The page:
Most previous research on the development of face recognition has focused on recognition of highly controlled images. One of the biggest challenges of face recognition is to identify an individual across images that capture natural variability in appearance. We created a child-friendly version of Jenkins, White, Van Montford, and Burton's sorting task (Cognition, 2011, Vol. 121, pp. 313-323) to investigate children's recognition of personally familiar and unfamiliar faces. Children between 4 and 12years of age were presented with a familiar/unfamiliar teacher's house and a pile of face photographs (nine pictures each of the teacher and another identity). Each child was asked to put all the pictures of the teacher inside the house while keeping the other identity out. Children over 6years of age showed adult-like familiar face recognition. Unfamiliar face recognition improved across the entire age range, with considerable variability in children's performance. These findings suggest that children's ability to tolerate within-person variability improves with age and support a face-space framework in which faces are represented as regions, the size of which increases with age.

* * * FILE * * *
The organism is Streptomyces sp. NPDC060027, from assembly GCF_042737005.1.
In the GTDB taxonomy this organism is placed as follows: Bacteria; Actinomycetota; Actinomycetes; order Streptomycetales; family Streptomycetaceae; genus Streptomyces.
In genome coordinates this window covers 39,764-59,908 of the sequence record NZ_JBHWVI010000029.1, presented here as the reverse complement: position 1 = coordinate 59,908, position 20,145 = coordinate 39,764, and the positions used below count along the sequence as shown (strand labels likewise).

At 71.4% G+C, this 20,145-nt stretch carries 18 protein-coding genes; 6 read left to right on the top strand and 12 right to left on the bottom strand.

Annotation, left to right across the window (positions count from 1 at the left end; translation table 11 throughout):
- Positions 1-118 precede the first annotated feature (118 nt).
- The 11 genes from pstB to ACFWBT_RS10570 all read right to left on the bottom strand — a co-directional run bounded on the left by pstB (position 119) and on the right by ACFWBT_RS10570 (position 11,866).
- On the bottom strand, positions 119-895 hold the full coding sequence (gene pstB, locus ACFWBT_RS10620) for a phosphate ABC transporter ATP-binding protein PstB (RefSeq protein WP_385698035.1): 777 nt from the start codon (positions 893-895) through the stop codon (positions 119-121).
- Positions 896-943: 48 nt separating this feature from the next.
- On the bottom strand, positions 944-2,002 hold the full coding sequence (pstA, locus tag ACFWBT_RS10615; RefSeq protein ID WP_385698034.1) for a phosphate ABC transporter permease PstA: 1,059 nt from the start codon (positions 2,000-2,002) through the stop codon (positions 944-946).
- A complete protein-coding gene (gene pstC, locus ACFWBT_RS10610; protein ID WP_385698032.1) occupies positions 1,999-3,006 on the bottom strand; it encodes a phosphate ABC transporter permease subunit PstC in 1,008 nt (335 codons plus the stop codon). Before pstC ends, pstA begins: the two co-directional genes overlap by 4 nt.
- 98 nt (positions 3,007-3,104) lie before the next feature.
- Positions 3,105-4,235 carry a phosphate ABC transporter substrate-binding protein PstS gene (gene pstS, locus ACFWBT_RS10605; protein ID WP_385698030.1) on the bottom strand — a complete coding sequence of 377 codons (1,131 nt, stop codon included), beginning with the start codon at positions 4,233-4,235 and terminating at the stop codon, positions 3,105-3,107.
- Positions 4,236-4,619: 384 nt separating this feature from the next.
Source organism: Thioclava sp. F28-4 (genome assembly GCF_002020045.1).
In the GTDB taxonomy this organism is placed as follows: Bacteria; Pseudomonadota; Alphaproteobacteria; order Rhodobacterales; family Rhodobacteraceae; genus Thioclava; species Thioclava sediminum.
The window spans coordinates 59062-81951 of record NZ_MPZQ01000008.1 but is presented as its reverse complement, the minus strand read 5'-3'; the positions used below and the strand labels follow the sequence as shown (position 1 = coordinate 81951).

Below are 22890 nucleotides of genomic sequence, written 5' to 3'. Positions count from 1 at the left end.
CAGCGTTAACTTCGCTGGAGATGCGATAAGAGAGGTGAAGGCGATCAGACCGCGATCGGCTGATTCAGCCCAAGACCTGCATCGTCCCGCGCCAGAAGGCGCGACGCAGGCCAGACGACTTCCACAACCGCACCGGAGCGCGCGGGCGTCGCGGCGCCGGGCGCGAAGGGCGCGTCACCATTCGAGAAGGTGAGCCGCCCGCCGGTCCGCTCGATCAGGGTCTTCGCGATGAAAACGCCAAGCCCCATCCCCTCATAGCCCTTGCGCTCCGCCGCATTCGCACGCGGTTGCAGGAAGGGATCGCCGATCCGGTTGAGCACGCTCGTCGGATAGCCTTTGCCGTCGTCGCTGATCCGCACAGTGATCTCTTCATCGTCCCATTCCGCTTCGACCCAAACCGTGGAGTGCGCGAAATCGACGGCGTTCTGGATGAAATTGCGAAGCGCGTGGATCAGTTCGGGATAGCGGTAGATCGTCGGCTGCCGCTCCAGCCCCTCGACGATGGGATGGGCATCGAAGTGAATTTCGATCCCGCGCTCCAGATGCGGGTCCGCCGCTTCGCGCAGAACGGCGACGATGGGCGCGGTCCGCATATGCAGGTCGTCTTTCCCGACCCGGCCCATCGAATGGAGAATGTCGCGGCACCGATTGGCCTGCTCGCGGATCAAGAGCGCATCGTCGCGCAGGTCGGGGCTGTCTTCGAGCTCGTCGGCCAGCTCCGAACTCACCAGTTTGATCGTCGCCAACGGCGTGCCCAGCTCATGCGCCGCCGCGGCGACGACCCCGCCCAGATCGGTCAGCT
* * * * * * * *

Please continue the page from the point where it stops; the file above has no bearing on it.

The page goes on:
Keywords: Children; Face recognition; Face space; Familiar faces; Identity perception; Within-Person Variability.
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